The Supreme Court has granted leave to Robt. Jones Holdings to appeal on the question of whether the payments made to Robt. Jones Holdings by MSH on behalf of NCI were insolvent transactions as defined in s292 Companies Act. 

The Court of Appeal decision can be found here.

Moratorium on creditors’ claims in administration permissible under Deed of Company Arrangement

In Mighty River International Limited v Hughes [2018] HCA 38, the High Court of Australia upheld the validity of a deed of company arrangement, which sought to place a moratorium on creditor's claims, and to give administrators a longer period of time to investigate the company's affairs.

The applicant creditors, who were seeking to have the deed declared void, argued that the deed:

  • Was inconsistent with the object of part 5.3A of the Act
  • Sought to avoid the statutory requirement that the court approve an extension to the convening period (s 439A(6))
  • Had not specified any property to be available to pay to the creditors (s 444(A)(3)).

These submissions were rejected by the Court:

  • It was a valid purpose of the deed to seek to maximise the chance of the company's survival and to suspend creditors’ claims pending a clearer assessment of the company's financial position.  These purposes were not undermined by the creditors deciding to enter into a longer moratorium than what they otherwise might have made outside of administration
  • The extension to the convening period was only incidental to the granting of more substantial rights under the deed, which was permissible under s 439(A)(6))
  • It was not a requirement under s 444(A)(3) for a deed to specify 'some' property to be payable to creditors.  There are numerous examples where no property will be payable to creditors, and this will not be grounds for a deed to be declared void.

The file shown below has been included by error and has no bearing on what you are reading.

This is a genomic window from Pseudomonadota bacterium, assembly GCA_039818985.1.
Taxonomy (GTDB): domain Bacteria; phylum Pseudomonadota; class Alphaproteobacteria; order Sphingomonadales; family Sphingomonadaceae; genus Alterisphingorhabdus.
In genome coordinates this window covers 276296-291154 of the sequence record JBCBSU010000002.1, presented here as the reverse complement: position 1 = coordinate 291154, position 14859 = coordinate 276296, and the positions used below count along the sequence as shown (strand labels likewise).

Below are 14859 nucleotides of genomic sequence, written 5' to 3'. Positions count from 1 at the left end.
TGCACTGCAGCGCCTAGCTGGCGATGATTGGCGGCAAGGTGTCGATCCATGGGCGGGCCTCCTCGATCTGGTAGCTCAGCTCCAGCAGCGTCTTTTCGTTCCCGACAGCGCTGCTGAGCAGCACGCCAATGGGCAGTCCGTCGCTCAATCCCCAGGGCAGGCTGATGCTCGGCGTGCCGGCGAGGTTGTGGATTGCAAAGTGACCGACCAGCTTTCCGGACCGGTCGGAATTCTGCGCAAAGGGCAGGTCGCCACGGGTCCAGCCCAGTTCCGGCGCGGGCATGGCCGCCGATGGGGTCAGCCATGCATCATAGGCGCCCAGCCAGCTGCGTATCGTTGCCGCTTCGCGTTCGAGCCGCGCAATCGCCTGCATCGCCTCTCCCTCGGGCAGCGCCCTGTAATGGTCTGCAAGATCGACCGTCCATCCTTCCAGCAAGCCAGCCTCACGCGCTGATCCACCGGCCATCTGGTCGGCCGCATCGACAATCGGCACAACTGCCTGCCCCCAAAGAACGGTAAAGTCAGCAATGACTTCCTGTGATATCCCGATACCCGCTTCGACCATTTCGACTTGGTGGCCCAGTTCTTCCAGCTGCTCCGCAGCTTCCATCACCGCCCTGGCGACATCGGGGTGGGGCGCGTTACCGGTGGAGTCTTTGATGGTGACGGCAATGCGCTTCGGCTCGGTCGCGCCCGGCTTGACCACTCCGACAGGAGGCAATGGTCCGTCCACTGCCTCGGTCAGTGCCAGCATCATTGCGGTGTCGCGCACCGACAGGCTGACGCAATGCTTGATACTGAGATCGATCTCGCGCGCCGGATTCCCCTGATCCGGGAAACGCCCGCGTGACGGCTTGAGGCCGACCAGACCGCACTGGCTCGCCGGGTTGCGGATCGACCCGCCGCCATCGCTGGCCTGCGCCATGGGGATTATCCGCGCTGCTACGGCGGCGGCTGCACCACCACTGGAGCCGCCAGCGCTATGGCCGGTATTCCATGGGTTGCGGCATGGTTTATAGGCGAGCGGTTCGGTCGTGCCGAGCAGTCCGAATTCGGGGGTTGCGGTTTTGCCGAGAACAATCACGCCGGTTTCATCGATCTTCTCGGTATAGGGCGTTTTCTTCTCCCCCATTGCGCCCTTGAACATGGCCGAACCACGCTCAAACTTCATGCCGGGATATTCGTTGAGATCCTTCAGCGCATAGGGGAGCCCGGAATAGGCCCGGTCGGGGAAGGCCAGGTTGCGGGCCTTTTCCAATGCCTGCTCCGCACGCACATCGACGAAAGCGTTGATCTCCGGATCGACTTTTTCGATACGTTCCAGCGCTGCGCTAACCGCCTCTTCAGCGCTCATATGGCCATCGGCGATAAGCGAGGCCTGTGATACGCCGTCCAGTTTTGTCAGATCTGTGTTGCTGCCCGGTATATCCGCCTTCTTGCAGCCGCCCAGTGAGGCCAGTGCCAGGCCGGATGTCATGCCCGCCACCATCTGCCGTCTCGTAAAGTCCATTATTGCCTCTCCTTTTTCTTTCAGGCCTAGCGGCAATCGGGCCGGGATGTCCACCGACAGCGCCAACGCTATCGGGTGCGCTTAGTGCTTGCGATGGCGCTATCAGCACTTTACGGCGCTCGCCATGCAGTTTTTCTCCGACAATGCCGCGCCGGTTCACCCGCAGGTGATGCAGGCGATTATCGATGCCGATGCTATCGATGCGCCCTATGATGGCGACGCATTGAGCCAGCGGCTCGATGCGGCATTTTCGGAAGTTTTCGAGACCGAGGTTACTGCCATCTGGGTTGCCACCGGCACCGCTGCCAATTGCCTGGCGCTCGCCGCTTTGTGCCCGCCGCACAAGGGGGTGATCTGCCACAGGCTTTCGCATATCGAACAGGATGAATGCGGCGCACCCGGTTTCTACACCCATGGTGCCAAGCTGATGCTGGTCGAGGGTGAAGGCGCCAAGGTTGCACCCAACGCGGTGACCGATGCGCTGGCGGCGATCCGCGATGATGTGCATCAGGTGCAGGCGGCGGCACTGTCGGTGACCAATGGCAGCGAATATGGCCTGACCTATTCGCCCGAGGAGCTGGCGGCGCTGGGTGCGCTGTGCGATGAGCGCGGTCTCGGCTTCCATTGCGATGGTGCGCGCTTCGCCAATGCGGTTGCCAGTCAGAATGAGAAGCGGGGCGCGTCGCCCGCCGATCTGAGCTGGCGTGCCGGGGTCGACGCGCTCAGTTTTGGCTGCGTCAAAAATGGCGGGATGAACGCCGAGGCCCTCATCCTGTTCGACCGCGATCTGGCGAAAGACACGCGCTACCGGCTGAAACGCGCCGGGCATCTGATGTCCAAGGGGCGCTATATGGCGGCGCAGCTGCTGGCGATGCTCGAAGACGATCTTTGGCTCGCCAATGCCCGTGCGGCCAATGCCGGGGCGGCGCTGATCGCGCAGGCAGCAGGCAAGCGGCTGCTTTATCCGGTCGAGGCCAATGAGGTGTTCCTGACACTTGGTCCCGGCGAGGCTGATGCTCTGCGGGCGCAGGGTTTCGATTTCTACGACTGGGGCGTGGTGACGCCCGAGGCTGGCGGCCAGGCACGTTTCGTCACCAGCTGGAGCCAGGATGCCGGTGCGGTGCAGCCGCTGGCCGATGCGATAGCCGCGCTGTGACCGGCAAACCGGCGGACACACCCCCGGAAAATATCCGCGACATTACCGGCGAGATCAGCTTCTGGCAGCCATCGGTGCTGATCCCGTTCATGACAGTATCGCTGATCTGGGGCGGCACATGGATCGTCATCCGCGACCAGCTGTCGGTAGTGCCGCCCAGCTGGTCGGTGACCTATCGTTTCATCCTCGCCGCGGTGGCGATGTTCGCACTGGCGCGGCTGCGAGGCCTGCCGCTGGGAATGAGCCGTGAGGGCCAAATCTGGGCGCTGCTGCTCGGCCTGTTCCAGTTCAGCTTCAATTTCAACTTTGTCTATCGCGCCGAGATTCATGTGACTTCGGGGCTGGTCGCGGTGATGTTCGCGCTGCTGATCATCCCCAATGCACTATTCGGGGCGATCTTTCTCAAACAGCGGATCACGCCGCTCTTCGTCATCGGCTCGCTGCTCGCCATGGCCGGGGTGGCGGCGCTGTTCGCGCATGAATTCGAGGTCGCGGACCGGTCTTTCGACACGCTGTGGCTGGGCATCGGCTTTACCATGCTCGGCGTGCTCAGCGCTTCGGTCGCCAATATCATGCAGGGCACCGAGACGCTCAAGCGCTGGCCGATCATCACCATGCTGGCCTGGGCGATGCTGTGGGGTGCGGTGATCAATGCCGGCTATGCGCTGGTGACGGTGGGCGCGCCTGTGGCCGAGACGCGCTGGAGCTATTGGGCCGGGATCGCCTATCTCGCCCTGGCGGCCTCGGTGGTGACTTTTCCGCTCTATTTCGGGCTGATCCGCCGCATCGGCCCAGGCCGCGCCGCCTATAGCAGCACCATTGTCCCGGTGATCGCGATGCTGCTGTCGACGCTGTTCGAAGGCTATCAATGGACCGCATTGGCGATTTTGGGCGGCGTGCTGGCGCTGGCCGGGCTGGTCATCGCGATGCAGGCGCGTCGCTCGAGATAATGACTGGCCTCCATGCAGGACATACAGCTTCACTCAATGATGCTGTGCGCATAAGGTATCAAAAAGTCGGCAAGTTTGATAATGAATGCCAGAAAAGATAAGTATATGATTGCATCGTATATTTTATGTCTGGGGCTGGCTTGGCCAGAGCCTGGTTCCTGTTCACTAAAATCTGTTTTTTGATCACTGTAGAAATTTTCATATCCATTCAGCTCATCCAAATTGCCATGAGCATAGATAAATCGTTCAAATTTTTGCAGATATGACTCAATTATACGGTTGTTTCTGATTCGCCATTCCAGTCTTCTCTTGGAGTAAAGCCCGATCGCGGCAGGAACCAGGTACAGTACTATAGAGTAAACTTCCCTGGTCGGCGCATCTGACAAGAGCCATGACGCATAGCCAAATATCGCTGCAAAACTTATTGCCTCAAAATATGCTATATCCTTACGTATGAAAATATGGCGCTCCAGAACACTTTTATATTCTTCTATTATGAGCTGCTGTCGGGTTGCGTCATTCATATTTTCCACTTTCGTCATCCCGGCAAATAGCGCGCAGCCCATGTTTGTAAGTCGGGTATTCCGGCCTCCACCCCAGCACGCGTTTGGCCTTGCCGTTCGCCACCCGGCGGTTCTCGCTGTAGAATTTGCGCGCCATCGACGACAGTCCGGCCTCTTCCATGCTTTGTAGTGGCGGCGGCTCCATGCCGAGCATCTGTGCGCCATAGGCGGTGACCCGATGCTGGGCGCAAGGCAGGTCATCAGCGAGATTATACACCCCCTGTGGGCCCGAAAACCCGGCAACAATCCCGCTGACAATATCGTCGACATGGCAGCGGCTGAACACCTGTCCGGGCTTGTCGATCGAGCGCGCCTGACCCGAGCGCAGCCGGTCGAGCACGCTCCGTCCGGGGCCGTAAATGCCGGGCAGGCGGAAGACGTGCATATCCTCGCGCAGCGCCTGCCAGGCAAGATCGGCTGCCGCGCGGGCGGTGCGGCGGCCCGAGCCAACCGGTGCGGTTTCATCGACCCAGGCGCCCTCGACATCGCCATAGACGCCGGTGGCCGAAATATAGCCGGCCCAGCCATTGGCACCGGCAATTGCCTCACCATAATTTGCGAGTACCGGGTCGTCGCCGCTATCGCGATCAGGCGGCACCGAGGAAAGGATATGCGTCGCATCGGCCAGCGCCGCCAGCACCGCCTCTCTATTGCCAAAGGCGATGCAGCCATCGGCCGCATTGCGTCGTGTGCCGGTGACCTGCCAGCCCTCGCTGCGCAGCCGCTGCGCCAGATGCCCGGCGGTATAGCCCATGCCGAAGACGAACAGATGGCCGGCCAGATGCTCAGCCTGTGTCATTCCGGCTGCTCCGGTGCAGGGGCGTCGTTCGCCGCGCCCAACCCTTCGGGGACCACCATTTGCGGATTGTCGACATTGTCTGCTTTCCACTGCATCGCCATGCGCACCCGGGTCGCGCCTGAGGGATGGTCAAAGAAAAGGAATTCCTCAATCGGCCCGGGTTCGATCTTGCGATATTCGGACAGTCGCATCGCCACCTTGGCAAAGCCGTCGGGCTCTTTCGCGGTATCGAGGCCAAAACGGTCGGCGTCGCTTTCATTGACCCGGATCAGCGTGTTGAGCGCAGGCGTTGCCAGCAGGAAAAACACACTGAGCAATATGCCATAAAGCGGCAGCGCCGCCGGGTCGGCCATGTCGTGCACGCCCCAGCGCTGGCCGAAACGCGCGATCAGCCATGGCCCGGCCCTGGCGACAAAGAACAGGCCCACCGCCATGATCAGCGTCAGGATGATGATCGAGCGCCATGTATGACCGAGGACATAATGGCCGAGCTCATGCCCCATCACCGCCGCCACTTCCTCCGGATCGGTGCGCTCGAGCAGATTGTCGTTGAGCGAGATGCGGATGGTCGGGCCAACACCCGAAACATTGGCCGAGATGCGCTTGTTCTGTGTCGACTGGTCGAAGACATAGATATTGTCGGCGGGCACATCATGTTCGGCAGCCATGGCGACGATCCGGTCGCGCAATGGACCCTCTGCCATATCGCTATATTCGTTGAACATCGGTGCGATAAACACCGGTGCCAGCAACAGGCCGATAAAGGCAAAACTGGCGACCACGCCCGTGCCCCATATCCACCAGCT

New Zealand's voluntary administration regime is modelled on the Australian regime.  As such, this decision should be of interest to New Zealand practitioners.

See the Court's decision here.

Court of Appeal of Western Australia allays concerns arising from Hamersley decision

The Western Australian Court of Appeal has recently released a decision overruling a decision from the Supreme Court that had caused widespread unrest in insolvency circles.  The first instance judge in Hamersley Iron Pty Ltd v Forge Group Power Pty Ltd (in liquidation) had ruled that insolvency set-off was not available when the debts of the company in liquidation were subject to a security interest in favour of a third party.  The Court reasoned that no mutuality of interest exists in those circumstances.  The decision had the potential to significantly limit the operation of set-off in liquidation proceedings because a high proportion of companies grant third party security interests over their personal property, including accounts receivable.

The first instance decision was recently overturned on appeal.  The Court of Appeal found that:

  • The concept of mutuality applies under s 553C of the Corporations Act (equivalent to section 310 of the Companies Act 1993) because the companies retained the right to use amounts under the contracts for their own benefit, despite any existing security interests